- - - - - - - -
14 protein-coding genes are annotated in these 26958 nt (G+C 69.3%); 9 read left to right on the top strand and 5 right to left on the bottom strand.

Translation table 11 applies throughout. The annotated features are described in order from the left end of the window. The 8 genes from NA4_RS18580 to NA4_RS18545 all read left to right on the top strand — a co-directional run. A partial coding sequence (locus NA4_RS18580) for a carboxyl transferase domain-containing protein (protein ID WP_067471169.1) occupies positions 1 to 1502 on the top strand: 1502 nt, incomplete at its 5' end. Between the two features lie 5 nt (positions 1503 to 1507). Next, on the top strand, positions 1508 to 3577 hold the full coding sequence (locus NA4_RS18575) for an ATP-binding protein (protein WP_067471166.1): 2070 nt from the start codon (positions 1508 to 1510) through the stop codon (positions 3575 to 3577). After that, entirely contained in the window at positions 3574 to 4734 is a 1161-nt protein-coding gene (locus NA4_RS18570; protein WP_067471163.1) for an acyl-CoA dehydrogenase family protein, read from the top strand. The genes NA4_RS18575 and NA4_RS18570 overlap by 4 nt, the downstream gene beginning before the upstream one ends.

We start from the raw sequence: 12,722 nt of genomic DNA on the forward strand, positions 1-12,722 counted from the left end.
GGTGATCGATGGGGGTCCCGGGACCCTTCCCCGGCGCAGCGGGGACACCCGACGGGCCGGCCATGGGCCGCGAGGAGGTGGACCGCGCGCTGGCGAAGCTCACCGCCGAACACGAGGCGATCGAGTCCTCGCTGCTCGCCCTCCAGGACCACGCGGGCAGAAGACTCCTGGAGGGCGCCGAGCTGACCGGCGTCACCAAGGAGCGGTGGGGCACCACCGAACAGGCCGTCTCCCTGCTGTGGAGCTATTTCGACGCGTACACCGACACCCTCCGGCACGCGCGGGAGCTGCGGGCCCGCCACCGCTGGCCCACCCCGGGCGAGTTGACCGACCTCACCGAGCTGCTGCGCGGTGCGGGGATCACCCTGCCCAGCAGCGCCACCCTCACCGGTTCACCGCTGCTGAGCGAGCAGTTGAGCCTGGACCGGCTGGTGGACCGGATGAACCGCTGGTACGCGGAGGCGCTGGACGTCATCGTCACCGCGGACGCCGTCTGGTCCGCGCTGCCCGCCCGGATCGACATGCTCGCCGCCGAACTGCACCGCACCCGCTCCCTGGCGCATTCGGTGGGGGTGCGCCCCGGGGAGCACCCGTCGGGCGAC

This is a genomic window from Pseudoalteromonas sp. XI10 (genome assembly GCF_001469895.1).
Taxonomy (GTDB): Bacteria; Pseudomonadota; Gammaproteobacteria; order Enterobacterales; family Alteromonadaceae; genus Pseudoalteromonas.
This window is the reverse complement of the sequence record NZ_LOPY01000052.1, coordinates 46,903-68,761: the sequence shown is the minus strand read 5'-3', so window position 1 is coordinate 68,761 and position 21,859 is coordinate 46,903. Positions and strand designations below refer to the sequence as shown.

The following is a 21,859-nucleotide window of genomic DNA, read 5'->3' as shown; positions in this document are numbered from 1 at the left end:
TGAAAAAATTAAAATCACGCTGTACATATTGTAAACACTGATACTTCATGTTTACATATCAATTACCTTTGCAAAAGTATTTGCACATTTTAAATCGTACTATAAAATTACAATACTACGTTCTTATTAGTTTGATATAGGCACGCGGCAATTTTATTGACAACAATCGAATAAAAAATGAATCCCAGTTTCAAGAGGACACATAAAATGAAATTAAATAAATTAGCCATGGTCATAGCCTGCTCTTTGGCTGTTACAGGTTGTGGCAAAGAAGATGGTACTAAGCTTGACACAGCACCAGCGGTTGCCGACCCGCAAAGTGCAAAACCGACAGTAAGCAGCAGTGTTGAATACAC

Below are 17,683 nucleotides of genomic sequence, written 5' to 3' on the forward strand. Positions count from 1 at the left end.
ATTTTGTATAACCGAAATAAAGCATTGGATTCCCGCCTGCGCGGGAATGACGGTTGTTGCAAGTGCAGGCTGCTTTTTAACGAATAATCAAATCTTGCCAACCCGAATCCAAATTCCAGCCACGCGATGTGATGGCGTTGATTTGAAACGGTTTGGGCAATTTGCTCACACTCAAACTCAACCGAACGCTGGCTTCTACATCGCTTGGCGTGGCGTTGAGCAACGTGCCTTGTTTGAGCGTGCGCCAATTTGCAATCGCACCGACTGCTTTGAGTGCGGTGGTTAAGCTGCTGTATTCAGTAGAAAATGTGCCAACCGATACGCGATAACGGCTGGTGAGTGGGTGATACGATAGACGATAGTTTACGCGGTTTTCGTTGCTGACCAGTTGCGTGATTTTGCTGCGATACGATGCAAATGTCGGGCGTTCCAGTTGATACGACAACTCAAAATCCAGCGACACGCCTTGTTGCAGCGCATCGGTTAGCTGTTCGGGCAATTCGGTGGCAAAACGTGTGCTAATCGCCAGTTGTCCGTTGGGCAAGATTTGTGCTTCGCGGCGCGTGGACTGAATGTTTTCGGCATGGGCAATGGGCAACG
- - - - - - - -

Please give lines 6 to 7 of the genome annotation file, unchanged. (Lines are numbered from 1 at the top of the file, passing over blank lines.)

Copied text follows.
Taxonomy (GTDB): Bacteria; Pseudomonadota; Gammaproteobacteria; order Enterobacterales; family Alteromonadaceae; genus Pseudoalteromonas.
This window is the reverse complement of the sequence record NZ_LOPY01000052.1, coordinates 46,903-68,761: the sequence shown is the minus strand read 5'-3', so window position 1 is coordinate 68,761 and position 21,859 is coordinate 46,903. Positions and strand designations below refer to the sequence as shown.